‘Threat to survival’ UK rocked by mental health horror – Soaring prices ‘trigger’ millions

Energy bills: Chairman reveals 140% increase in calls for help

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Last week, it was announced inflation had reached nine percent – its highest level in 40 years. The Governor of the Bank of England, Andrew Bailey stated because of the war in Ukraine, there will be “apocalyptic” food prices, something which he said he is “helpless” to stop. Dr Elena Touroni, a consultant psychologist and co-founder of The Chelsea Psychology Clinic, told that since we need food to survive, hearing terms like “apocalyptic” food prices, will feel like a “threat to survival” for struggling Brits. She said: “For people who are already vulnerable – both from a socio-economic standpoint and also perhaps suffering from some degree of anxiety – it’s likely to be very triggering hearing those types of terms.

“Ultimately, we all need food in order to survive and so the rise in prices can feel like a real threat to our survival.”

Research by Which? found food prices have risen by more than 20 percent on some goods.

The consumer champion analysed the prices of more than 21,000 groceries, using average prices at eight big supermarkets, and compared costs for December last year to the end of February this year with the same period two years previously.

Which? said items which had recorded the biggest price rises included Asda’s own brand closed cup mushrooms (250g), which had gone up by 21.4 percent and a 500g box of Kellogg’s Crunchy Nut corn flakes cereal at Tesco, which had risen by the same percentage.

Dr Touroni added “those who are more vulnerable in society in terms of their financial, social and employment status as well as those with a larger number of dependents are likely to suffer the most.”

She said that due to the cost of living crisis, the Government should be investing more money in mental health services.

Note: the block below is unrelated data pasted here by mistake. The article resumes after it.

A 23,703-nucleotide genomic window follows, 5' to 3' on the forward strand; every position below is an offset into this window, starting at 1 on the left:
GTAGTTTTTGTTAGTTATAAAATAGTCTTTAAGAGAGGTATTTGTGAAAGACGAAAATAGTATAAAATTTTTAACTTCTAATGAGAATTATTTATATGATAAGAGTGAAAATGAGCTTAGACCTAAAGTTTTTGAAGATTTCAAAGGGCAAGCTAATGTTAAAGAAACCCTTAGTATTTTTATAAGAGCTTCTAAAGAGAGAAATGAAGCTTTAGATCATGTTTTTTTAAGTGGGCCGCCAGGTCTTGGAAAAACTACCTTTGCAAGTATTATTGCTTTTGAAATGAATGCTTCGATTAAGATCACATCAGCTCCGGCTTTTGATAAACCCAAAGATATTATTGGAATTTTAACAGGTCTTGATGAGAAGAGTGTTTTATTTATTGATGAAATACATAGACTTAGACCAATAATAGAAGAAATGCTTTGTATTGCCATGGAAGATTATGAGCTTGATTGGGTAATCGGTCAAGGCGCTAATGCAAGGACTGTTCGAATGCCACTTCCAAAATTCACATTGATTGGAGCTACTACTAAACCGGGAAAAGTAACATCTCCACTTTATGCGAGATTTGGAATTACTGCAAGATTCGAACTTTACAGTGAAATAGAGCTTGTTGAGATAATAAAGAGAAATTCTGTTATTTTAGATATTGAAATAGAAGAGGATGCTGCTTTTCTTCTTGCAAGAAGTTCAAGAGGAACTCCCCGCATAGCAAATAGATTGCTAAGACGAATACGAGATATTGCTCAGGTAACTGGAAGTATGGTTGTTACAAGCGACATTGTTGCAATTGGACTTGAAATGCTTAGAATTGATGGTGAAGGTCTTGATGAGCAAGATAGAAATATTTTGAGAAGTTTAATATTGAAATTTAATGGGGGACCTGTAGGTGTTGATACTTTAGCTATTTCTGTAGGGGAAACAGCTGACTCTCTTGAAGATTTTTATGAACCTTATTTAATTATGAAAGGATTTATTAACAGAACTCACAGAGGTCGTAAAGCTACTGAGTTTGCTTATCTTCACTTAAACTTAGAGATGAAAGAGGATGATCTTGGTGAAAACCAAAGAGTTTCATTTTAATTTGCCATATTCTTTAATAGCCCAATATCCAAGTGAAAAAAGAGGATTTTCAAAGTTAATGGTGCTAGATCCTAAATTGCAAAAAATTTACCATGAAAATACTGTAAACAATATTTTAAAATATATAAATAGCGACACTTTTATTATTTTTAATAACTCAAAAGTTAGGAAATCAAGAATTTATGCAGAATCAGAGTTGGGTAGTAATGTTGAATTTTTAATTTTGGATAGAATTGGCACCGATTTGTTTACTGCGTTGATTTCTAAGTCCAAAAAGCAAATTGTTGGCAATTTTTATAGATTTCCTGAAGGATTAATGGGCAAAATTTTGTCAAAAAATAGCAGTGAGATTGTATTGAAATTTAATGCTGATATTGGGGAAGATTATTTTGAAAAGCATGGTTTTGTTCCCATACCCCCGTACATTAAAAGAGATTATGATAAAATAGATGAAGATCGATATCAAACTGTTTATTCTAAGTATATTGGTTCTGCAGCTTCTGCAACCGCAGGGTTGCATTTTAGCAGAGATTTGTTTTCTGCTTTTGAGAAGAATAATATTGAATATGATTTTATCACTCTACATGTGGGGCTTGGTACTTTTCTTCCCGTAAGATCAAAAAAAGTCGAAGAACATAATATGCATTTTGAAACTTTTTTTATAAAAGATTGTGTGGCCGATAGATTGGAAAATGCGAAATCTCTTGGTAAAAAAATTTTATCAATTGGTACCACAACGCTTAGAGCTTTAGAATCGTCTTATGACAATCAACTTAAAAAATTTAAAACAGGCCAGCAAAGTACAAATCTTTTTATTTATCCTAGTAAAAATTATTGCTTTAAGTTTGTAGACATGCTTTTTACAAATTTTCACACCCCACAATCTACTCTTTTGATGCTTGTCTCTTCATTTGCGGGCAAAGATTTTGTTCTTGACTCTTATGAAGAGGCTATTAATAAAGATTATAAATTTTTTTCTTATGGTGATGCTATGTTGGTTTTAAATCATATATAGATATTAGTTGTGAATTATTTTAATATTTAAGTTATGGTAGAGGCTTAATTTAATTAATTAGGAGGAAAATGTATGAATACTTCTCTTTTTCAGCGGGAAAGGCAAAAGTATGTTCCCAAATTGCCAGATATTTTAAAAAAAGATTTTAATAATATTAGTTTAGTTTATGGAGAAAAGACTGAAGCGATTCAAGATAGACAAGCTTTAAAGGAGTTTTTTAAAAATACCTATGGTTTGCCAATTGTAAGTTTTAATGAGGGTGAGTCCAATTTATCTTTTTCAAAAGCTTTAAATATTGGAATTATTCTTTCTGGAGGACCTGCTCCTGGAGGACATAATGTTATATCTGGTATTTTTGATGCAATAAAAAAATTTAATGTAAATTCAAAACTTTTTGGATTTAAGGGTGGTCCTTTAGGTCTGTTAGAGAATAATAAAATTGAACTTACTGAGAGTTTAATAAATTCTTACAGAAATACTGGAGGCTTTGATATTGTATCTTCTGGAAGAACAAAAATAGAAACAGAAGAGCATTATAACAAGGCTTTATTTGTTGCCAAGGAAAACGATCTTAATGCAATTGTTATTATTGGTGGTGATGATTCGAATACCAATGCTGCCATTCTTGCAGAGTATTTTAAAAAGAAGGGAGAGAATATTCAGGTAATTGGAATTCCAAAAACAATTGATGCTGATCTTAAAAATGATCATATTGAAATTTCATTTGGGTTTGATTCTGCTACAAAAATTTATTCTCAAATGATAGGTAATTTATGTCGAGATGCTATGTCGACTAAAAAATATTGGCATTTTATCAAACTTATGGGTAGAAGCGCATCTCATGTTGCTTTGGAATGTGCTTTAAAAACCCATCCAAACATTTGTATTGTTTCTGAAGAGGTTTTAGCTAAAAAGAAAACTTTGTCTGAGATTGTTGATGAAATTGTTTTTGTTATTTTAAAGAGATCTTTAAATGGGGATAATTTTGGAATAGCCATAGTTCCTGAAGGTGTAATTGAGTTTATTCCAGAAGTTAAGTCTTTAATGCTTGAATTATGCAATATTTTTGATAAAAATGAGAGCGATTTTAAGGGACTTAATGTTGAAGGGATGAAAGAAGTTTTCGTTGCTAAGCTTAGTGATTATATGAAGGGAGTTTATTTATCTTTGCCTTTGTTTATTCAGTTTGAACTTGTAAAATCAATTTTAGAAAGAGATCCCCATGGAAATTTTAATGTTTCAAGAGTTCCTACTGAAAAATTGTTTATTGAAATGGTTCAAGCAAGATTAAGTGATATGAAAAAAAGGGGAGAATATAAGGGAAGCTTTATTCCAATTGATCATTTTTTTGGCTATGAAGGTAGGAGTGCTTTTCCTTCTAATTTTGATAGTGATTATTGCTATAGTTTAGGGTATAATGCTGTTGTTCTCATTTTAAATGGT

She said: “If you have a situation that causes a significant rise in mental health difficulties combined with a lack of resources in mental health, you leave people in a position where they don’t have anywhere to go for help.”

A poll of 2,000 adults conducted by Lifesearch in 2022 found almost three quarters (74 percent) of adults said their mental health has been negatively affected in the last two years.

The top cause for this cited by the individuals polled was the “rising cost of living” (28 percent) followed closely by “Covid restrictions” (27 percent).

Additionally, the survey found 72 percent of Brits expect to be worse off financially this year, as inflation soars.

Dr Touroni shared her advice to people whose mental health has been affected by the rising cost of living.

She said: “Try to retain a thinking mind and stay mindful of your situation.

“Is there a way you can problem solve what you are struggling with? And are there any resources that might be available to help?

“It can be easy to revert to catastrophic thinking in these moments. Try to assess the situation realistically, seek support and stay calm.”

She added: “Improving Access to Psychological Therapies (IAPT) services might be able to help.

“They provide evidence-based psychological therapies to people suffering from anxiety and depression.”

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